Croydon Radio was the first community radio station dedicated to the London Borough of Croydon. It was an independent, award winning station run by a committed management team and enthusiastic volunteers.
Following the 2011 August riots, there was a ground swell of pride in Croydon and a desire by many to help improve our community. My school friend Tracey Rabbetts and I launched Croydon Radio in July 2012 to aid the regeneration effort and help restore pride in our town.
We commisioned a dedicated studio space in the still under construction Matthews Yard at the start of 2012 and were the first group to commit financially to this new community space. We rented studio space for over four years.
From the beginning, Croydon Radio was about giving a new voice to Croydon; its people, businesses, causes and campaigns and shining a light on the things that we loved about Croydon, the things that frustrated us, made us excited for the future or proud of its people.
In five years, the station developed a wide range of community programming and garnered a large following of appreciative listeners. As well as talk, discussion, politics, poetry and debate, the station shared a vast quantity of new and unfamiliar music from local performers, independent artists and fledgling bands from around the UK and further afield.
Over 5,000 guests were featured, to raise awareness of good causes, advertise local events and performances, to promote services available to Croydon residents or to play live sessions for our listeners.
After nearly five years on air, Croydon Radio
- broadcast over 6,000 hours of live shows
- offered listen again and on-demand podcasts for every programme broadcast
- promoted over 6,000 independent musicians
- played more than 10,000 of their songs
- advertised 4,500 events
- amassed 15,000+ subscribers to our various communications
- averaged 1 Million social media impressions per month
- received 16,000 website visitors and 60,000 page views per week
- was heard by over a million listeners who tuned in to our shows, podcasts and WeLoveNewMusic submissions
Our presenters came from all corners of Croydon and beyond. Many stayed with the station throughout its time on air. Others moved on to bigger opportunities with the BBC and commercial radio as well as other stations around the world. I’m proud to say the station was a launch pad for many new broadcast and media careers.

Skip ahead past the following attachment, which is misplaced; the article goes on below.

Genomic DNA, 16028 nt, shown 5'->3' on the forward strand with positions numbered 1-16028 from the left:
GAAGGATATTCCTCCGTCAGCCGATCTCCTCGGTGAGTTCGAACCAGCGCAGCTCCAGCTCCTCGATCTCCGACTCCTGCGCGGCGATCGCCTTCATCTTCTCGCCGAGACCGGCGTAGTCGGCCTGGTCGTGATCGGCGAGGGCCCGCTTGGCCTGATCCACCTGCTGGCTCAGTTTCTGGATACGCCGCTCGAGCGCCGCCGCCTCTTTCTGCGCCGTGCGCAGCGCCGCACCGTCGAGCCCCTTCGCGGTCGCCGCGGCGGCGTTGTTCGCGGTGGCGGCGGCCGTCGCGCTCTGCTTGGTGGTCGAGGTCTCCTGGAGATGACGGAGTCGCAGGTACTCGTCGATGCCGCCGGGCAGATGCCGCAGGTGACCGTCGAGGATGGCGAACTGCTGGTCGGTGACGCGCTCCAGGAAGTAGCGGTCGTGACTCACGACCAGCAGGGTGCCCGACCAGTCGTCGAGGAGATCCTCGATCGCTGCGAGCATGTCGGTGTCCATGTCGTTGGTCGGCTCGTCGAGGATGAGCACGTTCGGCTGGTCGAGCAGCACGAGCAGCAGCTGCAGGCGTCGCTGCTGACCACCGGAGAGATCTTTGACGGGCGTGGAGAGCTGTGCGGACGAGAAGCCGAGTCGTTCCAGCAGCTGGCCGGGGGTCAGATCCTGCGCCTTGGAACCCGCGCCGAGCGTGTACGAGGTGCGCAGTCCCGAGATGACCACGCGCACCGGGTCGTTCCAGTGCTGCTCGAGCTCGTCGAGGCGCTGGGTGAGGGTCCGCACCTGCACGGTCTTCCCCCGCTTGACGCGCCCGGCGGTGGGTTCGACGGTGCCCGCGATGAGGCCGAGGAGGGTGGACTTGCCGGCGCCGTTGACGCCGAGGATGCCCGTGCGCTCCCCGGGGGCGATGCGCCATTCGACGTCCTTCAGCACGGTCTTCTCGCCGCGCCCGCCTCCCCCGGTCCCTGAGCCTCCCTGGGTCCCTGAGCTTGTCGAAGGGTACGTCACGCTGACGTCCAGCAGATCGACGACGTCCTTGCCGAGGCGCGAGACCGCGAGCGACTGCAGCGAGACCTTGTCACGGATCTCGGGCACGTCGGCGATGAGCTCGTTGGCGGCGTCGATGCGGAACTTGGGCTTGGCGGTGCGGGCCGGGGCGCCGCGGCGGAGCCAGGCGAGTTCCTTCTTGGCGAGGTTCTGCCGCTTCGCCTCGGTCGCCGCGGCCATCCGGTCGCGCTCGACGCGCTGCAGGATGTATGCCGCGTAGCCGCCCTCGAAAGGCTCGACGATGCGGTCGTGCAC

Croydon Radio was a true community venture, supporting hundreds of local businesses, charitable campaigns, promoting causes and showcasing local musicians via our WeLoveNewMusic initiative.
The Croydon Radio Events Calendar was the borough’s first and most comprehensive guide to what's on in and around Croydon with daily and weekly email editions. It would inspire the launch of many other event listing sites. Our vast user-generated data was regularly re-used by the Council and other organisations in promoting events and showcasing the wide scope of activities available in our town.
The station was also heavily involved in promoting Croydon Council initiatives such as recycling, housing services, community programmes, mental health, youth activities, fostering and adoption. Our live broadcasts from the Townhall energised the Council into streaming their meetings via video.
Many new initiatives were launched by Croydon Radio volunteers during their time on the station, including The Summer of Love Festival, CroydonFM, The TV Podcast and Saffron Central. Some presenters were also performers in their own right, putting on music shows, organising benefit concerts and comedy fundraisers, using Croydon Radio to provide promotion and coverage.
Croydon Radio was widely recognised as a best in class community station for its breadth of content, technical innovation and the extensive volunteering and community opportunities it provided.
Croydon Radio closed in 2017 as our rented studio space in Croydon Airport House was no longer available and nowhere else was able to house us. It's a shame that such a popular and innovative venture was scuppered by a simple lack of suitable accommodation, particularly in a town overflowing with empty offices and shuttered shops. An article in the Croydon Citizen captured the sentiment of listeners and presenters at the time of our closure.